Norse mythology may be more popular than ever at the moment, in no small part due to the influence of the Marvel Cinematic Universe, but the versions of Thor and Loki we see in the movies are far from their historic portrayals.  While we call it a mythology, on part with Greek or Japanese mythology, what we know of the religion of the Vikings was not written down until after Christianity had already converted the population.  As opposed to the Greeks, who recorded their tales in the forms of poems or plays, the Norse only left behind a few glyphs or runic art pieces in their wake.  But the two written sources we do have, the Prose Edda by Snorri Sturluson and the Poetic Edda by numerous anonymous authors, paint a picture of the gods unlike their modern counterparts.  Like the gods of ancient Greece, the gods of the Norse were fallible.  They were corrupt and vain and jealous, capable of great cruelty and constantly making mistakes.  These cultures worshiped gods very similar to mortals, with all of their flaws, and they were not heroes.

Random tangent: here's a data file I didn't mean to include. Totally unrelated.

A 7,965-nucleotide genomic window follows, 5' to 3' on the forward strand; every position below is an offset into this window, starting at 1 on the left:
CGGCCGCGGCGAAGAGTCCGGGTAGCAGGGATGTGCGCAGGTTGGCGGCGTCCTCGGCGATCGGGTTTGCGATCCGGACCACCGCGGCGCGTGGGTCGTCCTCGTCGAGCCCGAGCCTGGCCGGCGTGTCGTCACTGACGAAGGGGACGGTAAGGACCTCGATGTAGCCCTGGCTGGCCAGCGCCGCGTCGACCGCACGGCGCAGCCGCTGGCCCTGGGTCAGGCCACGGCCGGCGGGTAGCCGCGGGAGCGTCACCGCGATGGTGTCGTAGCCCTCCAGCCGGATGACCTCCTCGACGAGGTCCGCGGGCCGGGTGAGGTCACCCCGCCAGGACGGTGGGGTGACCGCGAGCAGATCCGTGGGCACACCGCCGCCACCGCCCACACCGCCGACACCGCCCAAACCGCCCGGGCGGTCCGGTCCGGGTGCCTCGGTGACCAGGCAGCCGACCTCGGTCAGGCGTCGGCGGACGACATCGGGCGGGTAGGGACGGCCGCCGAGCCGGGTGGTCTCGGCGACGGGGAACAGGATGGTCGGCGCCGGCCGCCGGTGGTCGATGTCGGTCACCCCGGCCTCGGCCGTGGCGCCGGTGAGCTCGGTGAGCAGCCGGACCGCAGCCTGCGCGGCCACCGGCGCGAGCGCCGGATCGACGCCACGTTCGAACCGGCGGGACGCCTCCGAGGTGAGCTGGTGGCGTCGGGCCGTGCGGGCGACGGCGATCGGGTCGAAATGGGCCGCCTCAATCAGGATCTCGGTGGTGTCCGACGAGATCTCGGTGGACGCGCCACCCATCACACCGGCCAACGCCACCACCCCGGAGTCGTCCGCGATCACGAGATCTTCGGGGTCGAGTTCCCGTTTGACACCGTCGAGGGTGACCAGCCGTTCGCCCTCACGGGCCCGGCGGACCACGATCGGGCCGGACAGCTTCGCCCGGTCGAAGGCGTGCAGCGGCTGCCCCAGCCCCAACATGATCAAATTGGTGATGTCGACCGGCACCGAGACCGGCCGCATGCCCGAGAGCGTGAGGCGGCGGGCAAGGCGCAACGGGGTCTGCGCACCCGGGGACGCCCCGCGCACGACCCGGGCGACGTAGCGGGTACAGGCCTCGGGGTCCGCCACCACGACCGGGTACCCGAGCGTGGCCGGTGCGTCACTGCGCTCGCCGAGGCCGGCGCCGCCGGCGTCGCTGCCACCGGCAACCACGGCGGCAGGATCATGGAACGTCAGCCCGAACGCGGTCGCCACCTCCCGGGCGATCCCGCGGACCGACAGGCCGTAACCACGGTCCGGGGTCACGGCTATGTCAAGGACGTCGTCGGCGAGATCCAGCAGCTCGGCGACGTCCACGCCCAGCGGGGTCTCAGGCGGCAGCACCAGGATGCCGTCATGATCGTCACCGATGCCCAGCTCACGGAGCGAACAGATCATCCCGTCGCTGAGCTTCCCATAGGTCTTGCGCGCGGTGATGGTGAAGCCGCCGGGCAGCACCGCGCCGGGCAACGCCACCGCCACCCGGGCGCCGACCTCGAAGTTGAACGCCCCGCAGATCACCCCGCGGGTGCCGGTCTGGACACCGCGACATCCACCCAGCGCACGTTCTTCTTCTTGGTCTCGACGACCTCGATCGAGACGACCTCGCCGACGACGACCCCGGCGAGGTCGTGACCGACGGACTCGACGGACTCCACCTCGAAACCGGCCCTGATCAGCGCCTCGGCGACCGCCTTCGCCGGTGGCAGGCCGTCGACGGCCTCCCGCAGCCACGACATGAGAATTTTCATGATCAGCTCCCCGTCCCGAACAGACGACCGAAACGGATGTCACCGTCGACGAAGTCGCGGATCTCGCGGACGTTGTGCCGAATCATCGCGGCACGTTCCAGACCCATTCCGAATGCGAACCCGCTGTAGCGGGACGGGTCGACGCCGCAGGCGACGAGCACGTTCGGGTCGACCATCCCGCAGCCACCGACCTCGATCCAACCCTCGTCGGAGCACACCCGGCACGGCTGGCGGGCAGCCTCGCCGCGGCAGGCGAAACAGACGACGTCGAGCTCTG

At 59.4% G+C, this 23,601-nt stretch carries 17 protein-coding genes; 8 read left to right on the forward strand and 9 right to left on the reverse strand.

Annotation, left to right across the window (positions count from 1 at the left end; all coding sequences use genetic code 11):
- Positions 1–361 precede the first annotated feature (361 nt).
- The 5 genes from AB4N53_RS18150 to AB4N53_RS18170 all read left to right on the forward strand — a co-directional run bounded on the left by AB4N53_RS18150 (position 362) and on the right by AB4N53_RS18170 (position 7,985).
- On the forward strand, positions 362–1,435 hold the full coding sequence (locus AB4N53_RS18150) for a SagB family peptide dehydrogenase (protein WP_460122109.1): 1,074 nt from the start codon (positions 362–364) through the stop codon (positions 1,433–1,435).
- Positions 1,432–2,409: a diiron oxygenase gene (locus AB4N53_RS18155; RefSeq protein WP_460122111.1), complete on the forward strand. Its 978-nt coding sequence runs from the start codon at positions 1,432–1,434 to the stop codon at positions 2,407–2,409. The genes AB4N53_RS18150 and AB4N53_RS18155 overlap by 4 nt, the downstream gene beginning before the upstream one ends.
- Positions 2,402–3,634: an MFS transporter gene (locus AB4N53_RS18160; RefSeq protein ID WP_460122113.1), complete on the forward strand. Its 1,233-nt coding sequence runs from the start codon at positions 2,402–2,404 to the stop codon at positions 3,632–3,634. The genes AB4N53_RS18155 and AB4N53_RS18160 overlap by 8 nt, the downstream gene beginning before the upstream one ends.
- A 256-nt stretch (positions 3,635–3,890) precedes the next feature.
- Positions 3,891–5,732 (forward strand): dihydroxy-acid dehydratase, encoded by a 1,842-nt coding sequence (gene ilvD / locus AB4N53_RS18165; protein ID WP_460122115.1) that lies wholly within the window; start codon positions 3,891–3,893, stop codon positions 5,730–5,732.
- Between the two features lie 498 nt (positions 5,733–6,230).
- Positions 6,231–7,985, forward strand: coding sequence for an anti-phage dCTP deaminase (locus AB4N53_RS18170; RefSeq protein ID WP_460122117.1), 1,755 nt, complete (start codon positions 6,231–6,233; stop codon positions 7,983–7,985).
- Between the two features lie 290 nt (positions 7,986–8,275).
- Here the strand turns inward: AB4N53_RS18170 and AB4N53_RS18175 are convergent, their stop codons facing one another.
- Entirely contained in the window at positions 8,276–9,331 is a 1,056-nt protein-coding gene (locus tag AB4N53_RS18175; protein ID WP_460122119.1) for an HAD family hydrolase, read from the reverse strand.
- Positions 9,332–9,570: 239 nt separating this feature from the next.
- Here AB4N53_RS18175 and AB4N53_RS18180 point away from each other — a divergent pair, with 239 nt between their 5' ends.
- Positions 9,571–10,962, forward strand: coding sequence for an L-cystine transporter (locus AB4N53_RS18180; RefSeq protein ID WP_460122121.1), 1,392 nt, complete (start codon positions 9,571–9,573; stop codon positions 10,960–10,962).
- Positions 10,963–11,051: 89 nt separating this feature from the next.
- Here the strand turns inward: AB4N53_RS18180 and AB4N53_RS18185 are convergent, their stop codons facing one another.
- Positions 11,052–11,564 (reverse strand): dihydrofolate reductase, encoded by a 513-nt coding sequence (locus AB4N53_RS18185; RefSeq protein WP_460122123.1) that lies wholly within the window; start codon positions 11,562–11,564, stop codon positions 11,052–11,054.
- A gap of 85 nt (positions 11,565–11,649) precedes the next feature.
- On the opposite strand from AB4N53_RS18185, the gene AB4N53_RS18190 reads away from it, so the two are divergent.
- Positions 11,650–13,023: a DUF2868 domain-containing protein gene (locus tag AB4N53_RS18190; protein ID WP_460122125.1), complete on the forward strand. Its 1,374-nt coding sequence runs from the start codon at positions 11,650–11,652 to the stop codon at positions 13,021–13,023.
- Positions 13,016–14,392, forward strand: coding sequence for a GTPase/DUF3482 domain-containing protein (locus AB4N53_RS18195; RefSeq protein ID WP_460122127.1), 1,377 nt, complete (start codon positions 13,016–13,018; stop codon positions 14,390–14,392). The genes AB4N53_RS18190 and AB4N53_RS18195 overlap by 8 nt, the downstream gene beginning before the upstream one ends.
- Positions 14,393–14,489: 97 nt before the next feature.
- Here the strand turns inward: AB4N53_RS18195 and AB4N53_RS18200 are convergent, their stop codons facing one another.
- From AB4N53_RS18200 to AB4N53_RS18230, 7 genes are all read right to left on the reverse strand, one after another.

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Dark Heart of Sweden: A Review of Lazarus, by Lars Kepler

Ever since the series began in 2009 with The Hypnotist, the tales of Joona Linna, Saga Bauer, and the dark heart of Sweden, Lars Kepler has captivated their audience.  Swedish detective fiction is a very unique genre, one which often goes far and above the types of crimes and mysteries written about by American counterparts.  Beginning with The Girl with the Dragon Tattoo, the world found a taste for the darkness that only Nordic authors seem capable of capturing.  Since the completion of that trilogy, Lars Kepler has kept the tradition going.  Originally published in 2018, but only recently released in English, Lazarus is the seventh entry into the newly christened Killer Instinct series of detective novels.  I have followed this series since the beginning, and each entry never fails to draw me in while making me feel slightly ill.  The best combination for a detective novel.

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Second Life: A Review of Press Reset, by Jason Schreier